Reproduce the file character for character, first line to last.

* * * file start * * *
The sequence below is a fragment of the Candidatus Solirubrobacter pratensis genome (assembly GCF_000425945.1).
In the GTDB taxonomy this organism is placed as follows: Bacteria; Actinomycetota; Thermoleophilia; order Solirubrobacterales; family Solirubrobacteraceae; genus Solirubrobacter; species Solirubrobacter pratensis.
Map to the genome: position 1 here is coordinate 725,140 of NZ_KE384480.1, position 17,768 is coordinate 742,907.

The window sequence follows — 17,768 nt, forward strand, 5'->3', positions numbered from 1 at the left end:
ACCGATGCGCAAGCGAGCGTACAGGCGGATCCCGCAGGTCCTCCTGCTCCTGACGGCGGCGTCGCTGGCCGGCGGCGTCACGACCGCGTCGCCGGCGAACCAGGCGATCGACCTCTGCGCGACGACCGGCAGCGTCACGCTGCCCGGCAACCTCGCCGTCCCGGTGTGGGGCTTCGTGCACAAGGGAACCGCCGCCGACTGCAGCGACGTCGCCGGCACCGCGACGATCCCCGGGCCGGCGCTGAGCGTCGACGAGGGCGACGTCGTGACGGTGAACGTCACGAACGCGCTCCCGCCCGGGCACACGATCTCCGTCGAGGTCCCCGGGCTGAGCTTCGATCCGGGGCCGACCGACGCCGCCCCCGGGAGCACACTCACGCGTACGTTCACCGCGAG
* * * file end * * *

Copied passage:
The sequence below is a fragment of the Candidatus Solirubrobacter pratensis genome (assembly GCF_000425945.1).
In the GTDB taxonomy this organism is placed as follows: Bacteria; Actinomycetota; Thermoleophilia; order Solirubrobacterales; family Solirubrobacteraceae; genus Solirubrobacter; species Solirubrobacter pratensis.
Map to the genome: position 1 here is coordinate 725,140 of NZ_KE384480.1, position 17,768 is coordinate 742,907.

The window sequence follows — 17,768 nt, forward strand, 5'->3', positions numbered from 1 at the left end:
ACCGATGCGCAAGCGAGCGTACAGGCGGATCCCGCAGGTCCTCCTGCTCCTGACGGCGGCGTCGCTGGCCGGCGGCGTCACGACCGCGTCGCCGGCGAACCAGGCGATCGACCTCTGCGCGACGACCGGCAGCGTCACGCTGCCCGGCAACCTCGCCGTCCCGGTGTGGGGCTTCGTGCACAAGGGAACCGCCGCCGACTGCAGCGACGTCGCCGGCACCGCGACGATCCCCGGGCCGGCGCTGAGCGTCGACGAGGGCGACGTCGTGACGGTGAACGTCACGAACGCGCTCCCGCCCGGGCACACGATCTCCGTCGAGGTCCCCGGGCTGAGCTTCGATCCGGGGCCGACCGACGCCGCCCCCGGGAGCACACTCACGCGTACGTTCACCGCGAG